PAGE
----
Many people in Chile are getting involved in a debate about the South American country’s future after weeks of violent unrest.
Some of the discussion comes from groups like the Social Unity Roundtable, a civil society group that seeks to represent students, workers, environmental groups and others. It estimates that 10,000 people have attended different meetings across the country.
The meetings center on discussions about inequality, government services and the constitution.
President Sebastián Piñera has answered the protests by replacing cabinet ministers with ones who are considered more moderate.
That action has not satisfied the demonstrators.
A planned increase in the price for public transportation appears to have fueled long-held frustration about the cost of living and unequal division of wealth in the country. The government has since withdrawn the rate increase. But people also are angry over poor quality government services and long waits for medical care.
The violence that has spread across the country in recent weeks has caused at least 23 deaths and injured more than 2,000 people.
More than 7,000 people have been arrested and the protests have cost an estimated $3 billion in damage and lost earnings, Reuters reports.
Public opinion studies suggest that a majority support the protests. But people are also upset about the damage to the country’s businesses and transportation system.
Piñera has grown unpopular. He now faces accusations of human rights abuses by his government. Last week, United Nations Human Rights Commissioner Michelle Bachelet sent a team to investigate. Bachelet is a former president of Chile.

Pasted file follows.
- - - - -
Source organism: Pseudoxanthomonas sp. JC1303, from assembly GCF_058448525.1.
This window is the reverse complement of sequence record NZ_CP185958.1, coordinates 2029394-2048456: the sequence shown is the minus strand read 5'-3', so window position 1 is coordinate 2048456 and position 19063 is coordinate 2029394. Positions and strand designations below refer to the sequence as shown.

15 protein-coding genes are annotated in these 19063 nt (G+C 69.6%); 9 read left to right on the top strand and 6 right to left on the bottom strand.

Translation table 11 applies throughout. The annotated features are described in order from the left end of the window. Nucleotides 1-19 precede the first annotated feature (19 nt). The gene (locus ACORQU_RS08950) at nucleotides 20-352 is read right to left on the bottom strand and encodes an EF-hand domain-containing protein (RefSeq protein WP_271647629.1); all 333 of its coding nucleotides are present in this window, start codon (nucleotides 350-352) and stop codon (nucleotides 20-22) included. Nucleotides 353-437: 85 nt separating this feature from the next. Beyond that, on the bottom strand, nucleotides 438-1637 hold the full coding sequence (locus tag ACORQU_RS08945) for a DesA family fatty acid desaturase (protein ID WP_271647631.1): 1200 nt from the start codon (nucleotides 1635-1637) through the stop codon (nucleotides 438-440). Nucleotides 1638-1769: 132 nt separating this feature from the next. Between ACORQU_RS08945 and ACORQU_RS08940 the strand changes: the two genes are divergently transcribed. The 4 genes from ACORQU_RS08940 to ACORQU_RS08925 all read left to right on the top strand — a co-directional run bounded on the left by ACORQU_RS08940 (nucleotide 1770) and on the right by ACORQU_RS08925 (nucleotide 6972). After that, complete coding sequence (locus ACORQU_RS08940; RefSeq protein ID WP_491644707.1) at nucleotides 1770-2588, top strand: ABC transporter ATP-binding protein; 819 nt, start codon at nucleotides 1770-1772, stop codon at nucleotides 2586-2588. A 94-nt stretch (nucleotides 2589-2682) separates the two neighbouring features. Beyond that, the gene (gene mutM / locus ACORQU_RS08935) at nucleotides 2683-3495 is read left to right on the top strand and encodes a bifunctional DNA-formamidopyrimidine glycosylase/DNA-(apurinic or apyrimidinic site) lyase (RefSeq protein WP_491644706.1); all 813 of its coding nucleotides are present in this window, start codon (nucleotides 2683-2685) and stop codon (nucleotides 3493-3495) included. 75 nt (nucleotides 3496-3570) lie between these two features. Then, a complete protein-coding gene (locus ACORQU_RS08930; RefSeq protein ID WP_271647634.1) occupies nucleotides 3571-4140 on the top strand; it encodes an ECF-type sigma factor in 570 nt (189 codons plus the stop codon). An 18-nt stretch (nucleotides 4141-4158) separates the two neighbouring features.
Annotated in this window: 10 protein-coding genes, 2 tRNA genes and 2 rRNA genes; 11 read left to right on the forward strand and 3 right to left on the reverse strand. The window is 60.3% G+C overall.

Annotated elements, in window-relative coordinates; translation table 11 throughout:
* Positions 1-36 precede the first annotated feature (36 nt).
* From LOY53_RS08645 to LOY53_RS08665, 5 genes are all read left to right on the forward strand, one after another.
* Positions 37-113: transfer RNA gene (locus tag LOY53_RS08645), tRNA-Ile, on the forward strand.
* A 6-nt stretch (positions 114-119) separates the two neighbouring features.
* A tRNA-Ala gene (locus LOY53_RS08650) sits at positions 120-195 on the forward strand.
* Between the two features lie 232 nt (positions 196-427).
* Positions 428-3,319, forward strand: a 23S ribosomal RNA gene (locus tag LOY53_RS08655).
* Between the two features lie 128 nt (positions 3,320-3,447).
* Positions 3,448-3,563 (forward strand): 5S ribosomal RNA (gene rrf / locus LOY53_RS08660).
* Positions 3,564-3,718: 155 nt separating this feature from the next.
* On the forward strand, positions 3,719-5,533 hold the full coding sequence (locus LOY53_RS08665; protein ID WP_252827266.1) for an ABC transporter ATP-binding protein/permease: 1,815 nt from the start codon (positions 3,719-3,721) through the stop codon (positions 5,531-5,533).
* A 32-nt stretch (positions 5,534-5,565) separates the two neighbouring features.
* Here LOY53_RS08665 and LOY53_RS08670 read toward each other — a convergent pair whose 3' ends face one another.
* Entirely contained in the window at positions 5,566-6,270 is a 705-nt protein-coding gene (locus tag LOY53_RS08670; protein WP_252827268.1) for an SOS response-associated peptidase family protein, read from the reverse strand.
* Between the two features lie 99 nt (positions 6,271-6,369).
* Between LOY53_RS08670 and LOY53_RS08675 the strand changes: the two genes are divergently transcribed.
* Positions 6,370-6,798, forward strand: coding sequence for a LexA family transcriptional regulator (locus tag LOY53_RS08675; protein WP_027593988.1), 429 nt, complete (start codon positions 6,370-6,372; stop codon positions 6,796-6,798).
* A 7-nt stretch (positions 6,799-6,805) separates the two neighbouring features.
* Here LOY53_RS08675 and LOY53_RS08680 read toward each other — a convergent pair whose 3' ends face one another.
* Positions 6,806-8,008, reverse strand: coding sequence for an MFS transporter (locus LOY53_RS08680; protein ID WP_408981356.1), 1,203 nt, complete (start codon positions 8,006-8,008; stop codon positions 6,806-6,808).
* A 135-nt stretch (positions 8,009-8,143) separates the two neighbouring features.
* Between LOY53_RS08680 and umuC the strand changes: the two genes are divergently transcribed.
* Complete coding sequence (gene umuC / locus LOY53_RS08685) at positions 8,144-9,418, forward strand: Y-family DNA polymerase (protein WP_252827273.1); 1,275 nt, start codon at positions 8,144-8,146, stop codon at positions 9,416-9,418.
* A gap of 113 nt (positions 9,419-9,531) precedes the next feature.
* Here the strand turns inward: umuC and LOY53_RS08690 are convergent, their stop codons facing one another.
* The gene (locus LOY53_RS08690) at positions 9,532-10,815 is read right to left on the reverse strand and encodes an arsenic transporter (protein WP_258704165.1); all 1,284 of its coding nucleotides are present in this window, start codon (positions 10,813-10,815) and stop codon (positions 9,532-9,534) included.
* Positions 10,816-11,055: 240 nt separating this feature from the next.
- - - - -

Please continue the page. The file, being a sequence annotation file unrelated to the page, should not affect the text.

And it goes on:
Chile’s Human Rights National Institute is preparing legal cases related to accusations of killings and torture, including sexual violence.
Luis Torres is a computer engineer and physics professor. He said he wants a new government and to push the president from office. “We want a new constituent assembly, a new constitution and to impeach Piñera for crimes against humanity committed in recent days,” Torres said.
Torres is 58 years old. He is nearing the retirement age of 65 when he will receive only a small percentage of his former yearly earnings. He said, “With two university degrees, I’m going to retire with 200,000 pesos ($270) per month.” He said he makes seven or eight times that amount now.
Some people are also discussing Chile’s 1980 constitution. General Augusto Pinochet approved the document during his military rule. Critics say the constitution fails to guarantee basic rights such as public healthcare. They say it does not represent modern Chile. Some opposition parties have called for a new constitution.
Cristian Diaz spoke to Reuters recently at a gathering in the central part of Santiago, the nation’s capital. “The first act of revolution is to get together with others because the system wants you alone, it wants you to be an individualist,” Diaz said.
“This is incredible to see so many people…united by the same cause, debating,” he said.
I’m Mario Ritter Jr.
Anthony Esposito reported this story for Reuters. Mario Ritter Jr. adapted it for VOA Learning English. Caty Weaver was the editor.
Words in This Story
frustration –n. a feeling of anger or annoyance caused by being unable to do something
society –n. a group of people who live in an area and have common interests, beliefs or activities
constituent assembly –n. elected representatives based on popular vote who are to prepare and enact a constitution or similar governing document
impeach –v. to charge (a public official) with a crime done while in office
commit –v. to do (something that is illegal or harmful)
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